Roland Dürre
Saturday May 28th, 2011

Werner Schlierf – “Gravel Pit Gnome”

Or:

Stories from an evil time

I once saw a wonderful theatre play by Werner Schlierf: “Chewing Gum & Chesterfield“. In the late 1980ies, it was played with such passion in the gymnasium of MTV Munich in the Isarvorstadt by an amateur group that I went to see it several times.
When Christmas came, we actually invited all our employees and customers of then still InterFace Connection to come to the gymnasium and see the special performance given for us. It turned out to be one of our best Christmas parties.
Werner Schlierf also wrote books. His “Gravel Pit Gnome” is about the time directly after WW-II and the subsequent years. I discovered it in the „Sunday Extra“ by Michael Skasa, who tackles a special topic each Sunday on the radio program of Bavaria-2 at 10 a.m. by reading a text and using suitable music. The program is always repeated at 5 p.m. on the same day. It is a program I warmly recommend to all of you.
On Sunday three weeks ago, the program was about the sixty-sixth anniversary of the German capitulation. There was also a story from the book by Werner Schlierf. I found it very impressive.
Consequently, I decided I would like to buy the book. Initially, I was out of luck – all the usual suspects on the internet were sold out. Then I found a library in France through “bookfinder”, where I was able to buy it at a halfway reasonable price.

I already read some of the stories. And even though they all play a little before I was born, they all sound rather familiar to me. The aftermaths of the war certainly were felt for a long time.

The “Gravel Pit Gnome“ times lasted until well into the 1960ies. We buried them in the infamous “Hank’s Night Club” at Oberhausen or in the hardly better Pfersee “Playboy”. In those music hovels, you would usually only find African-American GI-s of the US infantry. To this day, I mourn these special places of vice. They all had to close immediately when the US army left and the end of Augsburg as a garrison town had come.

Once in a while, you could also find a few adolescent Germans in those places. They had just learned to fly and risked being thrown out of school. It was us, wearing our nyltest shirts and trousers made of synthetic fibers purchased from C&A. Having grown up in the world of German bourgeousie, we marvelled at the alien life. And we cheated ourselves into the disreputable and strictly forbidden cesspit.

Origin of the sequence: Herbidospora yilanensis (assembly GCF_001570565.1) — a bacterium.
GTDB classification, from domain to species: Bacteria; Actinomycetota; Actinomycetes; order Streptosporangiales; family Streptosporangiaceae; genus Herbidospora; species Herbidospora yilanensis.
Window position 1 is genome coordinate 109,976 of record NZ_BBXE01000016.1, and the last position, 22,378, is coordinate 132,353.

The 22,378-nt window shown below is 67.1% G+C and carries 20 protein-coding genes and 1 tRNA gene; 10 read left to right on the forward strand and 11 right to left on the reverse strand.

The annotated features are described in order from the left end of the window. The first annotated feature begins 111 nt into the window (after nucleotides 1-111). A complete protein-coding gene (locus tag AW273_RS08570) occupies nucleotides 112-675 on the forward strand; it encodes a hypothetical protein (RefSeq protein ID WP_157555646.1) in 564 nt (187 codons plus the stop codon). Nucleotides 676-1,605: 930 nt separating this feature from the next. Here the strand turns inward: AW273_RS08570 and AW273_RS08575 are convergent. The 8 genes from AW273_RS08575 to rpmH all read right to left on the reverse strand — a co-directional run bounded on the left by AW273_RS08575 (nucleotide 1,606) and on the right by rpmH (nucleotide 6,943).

The air was palpable – it was a mixture of smoke and cheap perfume. The way the African-Americans danced to their music with all the dedication in the world was totally unknown to us. They wore jeans and T-shirts over perspiring torsos. They eyes gleamed, they wore funny hats on their bald heads. Narually blond girls as well as artificially blond ones of all age groups offered their services.

Perhaps even something like love occasionally grew. We witnessed brawls in front of the discotheques, brutal intervention by the MP, totally new varieties of gambling and sexual dependence and, last not least, men crying before they had to leave for Vietnam. Then there was the dawn, when they closed down on a Friday or Saturday morning at four a.m. and you came out into the fresh air with lungs full of smoke. And in summer time, there was the sunrise as you rode your bike home and getting caught by your parents as you tried to sneak into the parental flat.

We were the upright Mickies full of emotion and passion, but also full of fear and violence. And then everything was over very quickly: high school, graduation, university – and we ended up in modern society.

In the book, you can read about different episodes. It shows how it all began. The transition from misery to the economic miracle. But you also feel that, even during those “evil times“ there was purpose to life. The same is true for our modern times – which are evil in a totally different way.

Well, I would recommend reading this book to everyone who can still remember those days. It is unbelievable. But be careful – reading this book might leave you sentimental and shocked..

RMD
(Translated by EG)

On the author:
Werner Schlierf, born on May, 17th, 1936 in Munich, died on March, 1st, 2007, also in Munich. He lived there through the war and occupation years. From 1960, he wrote poems, theatre plays and stories. His first book was published in 1963. He was awarded the “Bavarian Novel Price”.

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